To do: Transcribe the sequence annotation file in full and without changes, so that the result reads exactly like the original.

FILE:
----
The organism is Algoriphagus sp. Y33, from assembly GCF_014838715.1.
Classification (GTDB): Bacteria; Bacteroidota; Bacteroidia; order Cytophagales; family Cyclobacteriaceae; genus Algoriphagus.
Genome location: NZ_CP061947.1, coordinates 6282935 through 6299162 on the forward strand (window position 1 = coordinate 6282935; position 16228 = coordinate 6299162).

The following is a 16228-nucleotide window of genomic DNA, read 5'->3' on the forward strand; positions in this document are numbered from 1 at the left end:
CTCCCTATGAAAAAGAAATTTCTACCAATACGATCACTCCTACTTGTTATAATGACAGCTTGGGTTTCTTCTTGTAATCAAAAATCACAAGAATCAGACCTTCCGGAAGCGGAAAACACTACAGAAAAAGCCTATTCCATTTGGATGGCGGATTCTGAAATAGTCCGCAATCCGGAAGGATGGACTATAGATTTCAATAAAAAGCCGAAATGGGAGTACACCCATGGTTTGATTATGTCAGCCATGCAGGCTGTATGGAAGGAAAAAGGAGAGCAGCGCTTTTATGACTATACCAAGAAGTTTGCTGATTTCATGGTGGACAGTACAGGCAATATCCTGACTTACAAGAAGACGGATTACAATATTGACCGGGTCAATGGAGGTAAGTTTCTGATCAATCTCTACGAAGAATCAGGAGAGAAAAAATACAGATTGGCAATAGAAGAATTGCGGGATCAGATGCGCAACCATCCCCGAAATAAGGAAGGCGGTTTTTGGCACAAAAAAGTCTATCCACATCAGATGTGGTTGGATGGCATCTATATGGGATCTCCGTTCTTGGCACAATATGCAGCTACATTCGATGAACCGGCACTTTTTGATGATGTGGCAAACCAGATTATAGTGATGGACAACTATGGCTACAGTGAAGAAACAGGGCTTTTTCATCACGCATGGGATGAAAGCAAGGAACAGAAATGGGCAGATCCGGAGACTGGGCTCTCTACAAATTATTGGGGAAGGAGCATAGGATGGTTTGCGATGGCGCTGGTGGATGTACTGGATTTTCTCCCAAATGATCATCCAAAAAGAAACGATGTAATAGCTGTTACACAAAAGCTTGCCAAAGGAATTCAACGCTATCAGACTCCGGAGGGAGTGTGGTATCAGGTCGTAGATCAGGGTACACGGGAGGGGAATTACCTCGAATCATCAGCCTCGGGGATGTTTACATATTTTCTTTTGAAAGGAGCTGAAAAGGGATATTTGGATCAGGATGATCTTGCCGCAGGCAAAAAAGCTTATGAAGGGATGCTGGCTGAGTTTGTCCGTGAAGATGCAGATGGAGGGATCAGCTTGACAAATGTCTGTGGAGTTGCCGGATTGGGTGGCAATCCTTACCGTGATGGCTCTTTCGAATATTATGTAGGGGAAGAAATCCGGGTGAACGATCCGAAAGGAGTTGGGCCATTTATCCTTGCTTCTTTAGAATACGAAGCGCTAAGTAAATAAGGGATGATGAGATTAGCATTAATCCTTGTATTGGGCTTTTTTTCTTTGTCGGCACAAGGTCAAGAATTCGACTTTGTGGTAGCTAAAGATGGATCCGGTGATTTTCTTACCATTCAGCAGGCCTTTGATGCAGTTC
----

The organism is Algoriphagus sp. Y33, from assembly GCF_014838715.1.
Classification (GTDB): Bacteria; Bacteroidota; Bacteroidia; order Cytophagales; family Cyclobacteriaceae; genus Algoriphagus.
Genome location: NZ_CP061947.1, coordinates 6282935 through 6299162 on the forward strand (window position 1 = coordinate 6282935; position 16228 = coordinate 6299162).

The following is a 16228-nucleotide window of genomic DNA, read 5'->3' on the forward strand; positions in this document are numbered from 1 at the left end:
CTCCCTATGAAAAAGAAATTTCTACCAATACGATCACTCCTACTTGTTATAATGACAGCTTGGGTTTCTTCTTGTAATCAAAAATCACAAGAATCAGACCTTCCGGAAGCGGAAAACACTACAGAAAAAGCCTATTCCATTTGGATGGCGGATTCTGAAATAGTCCGCAATCCGGAAGGATGGACTATAGATTTCAATAAAAAGCCGAAATGGGAGTACACCCATGGTTTGATTATGTCAGCCATGCAGGCTGTATGGAAGGAAAAAGGAGAGCAGCGCTTTTATGACTATACCAAGAAGTTTGCTGATTTCATGGTGGACAGTACAGGCAATATCCTGACTTACAAGAAGACGGATTACAATATTGACCGGGTCAATGGAGGTAAGTTTCTGATCAATCTCTACGAAGAATCAGGAGAGAAAAAATACAGATTGGCAATAGAAGAATTGCGGGATCAGATGCGCAACCATCCCCGAAATAAGGAAGGCGGTTTTTGGCACAAAAAAGTCTATCCACATCAGATGTGGTTGGATGGCATCTATATGGGATCTCCGTTCTTGGCACAATATGCAGCTACATTCGATGAACCGGCACTTTTTGATGATGTGGCAAACCAGATTATAGTGATGGACAACTATGGCTACAGTGAAGAAACAGGGCTTTTTCATCACGCATGGGATGAAAGCAAGGAACAGAAATGGGCAGATCCGGAGACTGGGCTCTCTACAAATTATTGGGGAAGGAGCATAGGATGGTTTGCGATGGCGCTGGTGGATGTACTGGATTTTCTCCCAAATGATCATCCAAAAAGAAACGATGTAATAGCTGTTACACAAAAGCTTGCCAAAGGAATTCAACGCTATCAGACTCCGGAGGGAGTGTGGTATCAGGTCGTAGATCAGGGTACACGGGAGGGGAATTACCTCGAATCATCAGCCTCGGGGATGTTTACATATTTTCTTTTGAAAGGAGCTGAAAAGGGATATTTGGATCAGGATGATCTTGCCGCAGGCAAAAAAGCTTATGAAGGGATGCTGGCTGAGTTTGTCCGTGAAGATGCAGATGGAGGGATCAGCTTGACAAATGTCTGTGGAGTTGCCGGATTGGGTGGCAATCCTTACCGTGATGGCTCTTTCGAATATTATGTAGGGGAAGAAATCCGGGTGAACGATCCGAAAGGAGTTGGGCCATTTATCCTTGCTTCTTTAGAATACGAAGCGCTAAGTAAATAAGGGATGATGAGATTAGCATTAATCCTTGTATTGGGCTTTTTTTCTTTGTCGGCACAAGGTCAAGAATTCGACTTTGTGGTAGCTAAAGATGGATCCGGTGATTTTCTTACCATTCAGCAGGCCTTTGATGCAGTTC